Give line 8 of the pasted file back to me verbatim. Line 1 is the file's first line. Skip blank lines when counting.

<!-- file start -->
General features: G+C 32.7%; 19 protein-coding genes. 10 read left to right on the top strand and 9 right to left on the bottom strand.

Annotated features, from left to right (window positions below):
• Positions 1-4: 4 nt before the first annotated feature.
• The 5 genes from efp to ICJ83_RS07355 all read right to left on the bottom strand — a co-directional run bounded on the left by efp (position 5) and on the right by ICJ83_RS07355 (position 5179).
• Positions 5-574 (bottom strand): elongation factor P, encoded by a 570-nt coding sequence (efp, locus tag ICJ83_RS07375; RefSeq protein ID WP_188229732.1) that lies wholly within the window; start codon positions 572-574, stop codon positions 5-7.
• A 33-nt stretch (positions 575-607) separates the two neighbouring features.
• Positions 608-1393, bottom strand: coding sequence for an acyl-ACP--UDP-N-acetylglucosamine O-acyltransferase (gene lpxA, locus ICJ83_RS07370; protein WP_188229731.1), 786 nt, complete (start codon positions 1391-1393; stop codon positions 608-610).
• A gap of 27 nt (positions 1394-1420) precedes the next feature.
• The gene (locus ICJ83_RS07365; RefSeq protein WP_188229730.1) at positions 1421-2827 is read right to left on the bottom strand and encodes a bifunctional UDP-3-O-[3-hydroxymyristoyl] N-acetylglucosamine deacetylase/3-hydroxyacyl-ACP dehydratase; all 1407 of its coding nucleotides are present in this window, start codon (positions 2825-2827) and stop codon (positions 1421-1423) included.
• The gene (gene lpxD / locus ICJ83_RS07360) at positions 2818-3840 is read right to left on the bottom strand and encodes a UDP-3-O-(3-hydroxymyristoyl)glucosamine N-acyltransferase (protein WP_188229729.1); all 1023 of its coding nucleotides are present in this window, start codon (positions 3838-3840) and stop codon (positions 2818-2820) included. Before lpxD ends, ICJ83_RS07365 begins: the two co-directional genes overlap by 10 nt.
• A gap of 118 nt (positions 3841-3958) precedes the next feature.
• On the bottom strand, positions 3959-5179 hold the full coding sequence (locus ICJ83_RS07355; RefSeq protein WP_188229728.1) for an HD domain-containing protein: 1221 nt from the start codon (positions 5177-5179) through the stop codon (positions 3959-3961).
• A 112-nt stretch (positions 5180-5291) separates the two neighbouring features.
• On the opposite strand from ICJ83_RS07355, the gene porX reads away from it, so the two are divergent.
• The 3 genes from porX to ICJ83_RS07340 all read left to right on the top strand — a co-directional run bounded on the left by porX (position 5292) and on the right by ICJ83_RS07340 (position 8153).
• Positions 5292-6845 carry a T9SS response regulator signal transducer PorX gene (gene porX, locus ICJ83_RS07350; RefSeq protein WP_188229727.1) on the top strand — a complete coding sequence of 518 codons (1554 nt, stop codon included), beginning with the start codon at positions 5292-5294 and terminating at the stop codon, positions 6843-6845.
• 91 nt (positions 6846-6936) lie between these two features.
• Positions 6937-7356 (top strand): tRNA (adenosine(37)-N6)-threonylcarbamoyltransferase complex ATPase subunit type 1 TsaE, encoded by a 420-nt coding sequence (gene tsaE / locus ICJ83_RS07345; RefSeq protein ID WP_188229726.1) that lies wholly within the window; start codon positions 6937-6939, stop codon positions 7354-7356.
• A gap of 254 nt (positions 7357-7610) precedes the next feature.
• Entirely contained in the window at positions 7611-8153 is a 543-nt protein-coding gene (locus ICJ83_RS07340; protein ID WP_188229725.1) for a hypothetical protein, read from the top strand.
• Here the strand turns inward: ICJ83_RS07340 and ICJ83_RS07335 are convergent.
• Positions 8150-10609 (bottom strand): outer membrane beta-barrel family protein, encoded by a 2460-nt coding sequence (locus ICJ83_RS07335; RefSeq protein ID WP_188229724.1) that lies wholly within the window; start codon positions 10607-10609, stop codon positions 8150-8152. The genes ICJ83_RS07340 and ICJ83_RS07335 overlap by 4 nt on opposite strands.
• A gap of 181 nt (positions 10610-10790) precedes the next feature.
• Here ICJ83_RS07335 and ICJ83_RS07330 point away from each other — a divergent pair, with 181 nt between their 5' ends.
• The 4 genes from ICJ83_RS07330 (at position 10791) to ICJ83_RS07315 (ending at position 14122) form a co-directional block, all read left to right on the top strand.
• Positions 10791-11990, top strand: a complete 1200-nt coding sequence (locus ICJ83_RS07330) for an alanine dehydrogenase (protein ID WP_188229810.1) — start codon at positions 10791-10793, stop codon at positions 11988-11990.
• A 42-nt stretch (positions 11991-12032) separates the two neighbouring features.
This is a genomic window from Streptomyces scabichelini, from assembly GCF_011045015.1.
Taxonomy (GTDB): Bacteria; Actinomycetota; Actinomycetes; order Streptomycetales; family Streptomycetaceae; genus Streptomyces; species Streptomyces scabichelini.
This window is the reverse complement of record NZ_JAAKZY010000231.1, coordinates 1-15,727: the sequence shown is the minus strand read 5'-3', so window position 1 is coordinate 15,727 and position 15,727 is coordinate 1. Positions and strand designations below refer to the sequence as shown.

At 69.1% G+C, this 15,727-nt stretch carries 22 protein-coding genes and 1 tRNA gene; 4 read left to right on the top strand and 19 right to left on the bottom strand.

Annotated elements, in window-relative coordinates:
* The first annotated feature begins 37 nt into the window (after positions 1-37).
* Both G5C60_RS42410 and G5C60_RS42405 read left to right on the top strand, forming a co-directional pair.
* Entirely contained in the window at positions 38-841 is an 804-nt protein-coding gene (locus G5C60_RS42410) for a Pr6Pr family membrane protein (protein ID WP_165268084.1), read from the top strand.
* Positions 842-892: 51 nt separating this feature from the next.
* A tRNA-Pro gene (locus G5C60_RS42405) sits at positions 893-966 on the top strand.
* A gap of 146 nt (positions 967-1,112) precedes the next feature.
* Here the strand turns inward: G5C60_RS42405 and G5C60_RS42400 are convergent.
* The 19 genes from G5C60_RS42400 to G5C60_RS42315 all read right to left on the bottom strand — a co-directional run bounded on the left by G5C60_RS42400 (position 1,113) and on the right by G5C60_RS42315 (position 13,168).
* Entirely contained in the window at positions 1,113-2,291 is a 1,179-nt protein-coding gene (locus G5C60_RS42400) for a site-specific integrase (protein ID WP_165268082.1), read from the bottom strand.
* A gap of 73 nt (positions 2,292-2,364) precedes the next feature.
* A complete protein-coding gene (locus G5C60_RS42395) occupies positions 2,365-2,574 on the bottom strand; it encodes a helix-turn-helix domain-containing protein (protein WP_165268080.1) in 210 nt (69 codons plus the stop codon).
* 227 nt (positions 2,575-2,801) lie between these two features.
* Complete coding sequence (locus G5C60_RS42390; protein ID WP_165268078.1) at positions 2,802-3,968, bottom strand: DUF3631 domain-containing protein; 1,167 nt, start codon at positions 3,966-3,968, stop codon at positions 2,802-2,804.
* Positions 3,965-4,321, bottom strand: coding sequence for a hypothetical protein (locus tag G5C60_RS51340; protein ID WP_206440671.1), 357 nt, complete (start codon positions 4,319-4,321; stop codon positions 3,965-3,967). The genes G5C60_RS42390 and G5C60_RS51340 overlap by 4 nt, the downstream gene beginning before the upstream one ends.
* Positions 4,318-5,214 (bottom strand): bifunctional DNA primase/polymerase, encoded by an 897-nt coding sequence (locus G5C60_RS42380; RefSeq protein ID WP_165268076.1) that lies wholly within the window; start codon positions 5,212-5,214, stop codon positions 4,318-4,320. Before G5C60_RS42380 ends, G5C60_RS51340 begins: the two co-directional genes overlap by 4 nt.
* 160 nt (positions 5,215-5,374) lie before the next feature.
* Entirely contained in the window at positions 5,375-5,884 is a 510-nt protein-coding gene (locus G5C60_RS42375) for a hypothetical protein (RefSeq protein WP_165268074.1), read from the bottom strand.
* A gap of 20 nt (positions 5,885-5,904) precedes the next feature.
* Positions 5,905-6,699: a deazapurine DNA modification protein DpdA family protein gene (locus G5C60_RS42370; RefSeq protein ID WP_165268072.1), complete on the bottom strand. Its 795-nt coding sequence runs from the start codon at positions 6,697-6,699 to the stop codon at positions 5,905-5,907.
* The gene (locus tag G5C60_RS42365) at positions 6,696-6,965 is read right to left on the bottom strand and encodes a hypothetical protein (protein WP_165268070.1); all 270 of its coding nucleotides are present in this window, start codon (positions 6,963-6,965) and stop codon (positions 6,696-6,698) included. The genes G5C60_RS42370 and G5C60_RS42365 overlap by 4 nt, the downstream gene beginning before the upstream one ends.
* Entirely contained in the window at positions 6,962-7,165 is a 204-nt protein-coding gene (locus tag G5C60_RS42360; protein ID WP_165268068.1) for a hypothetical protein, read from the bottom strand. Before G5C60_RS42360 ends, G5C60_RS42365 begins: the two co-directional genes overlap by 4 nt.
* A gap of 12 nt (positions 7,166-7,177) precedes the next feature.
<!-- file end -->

• A gap of 27 nt (positions 1394-1420) precedes the next feature.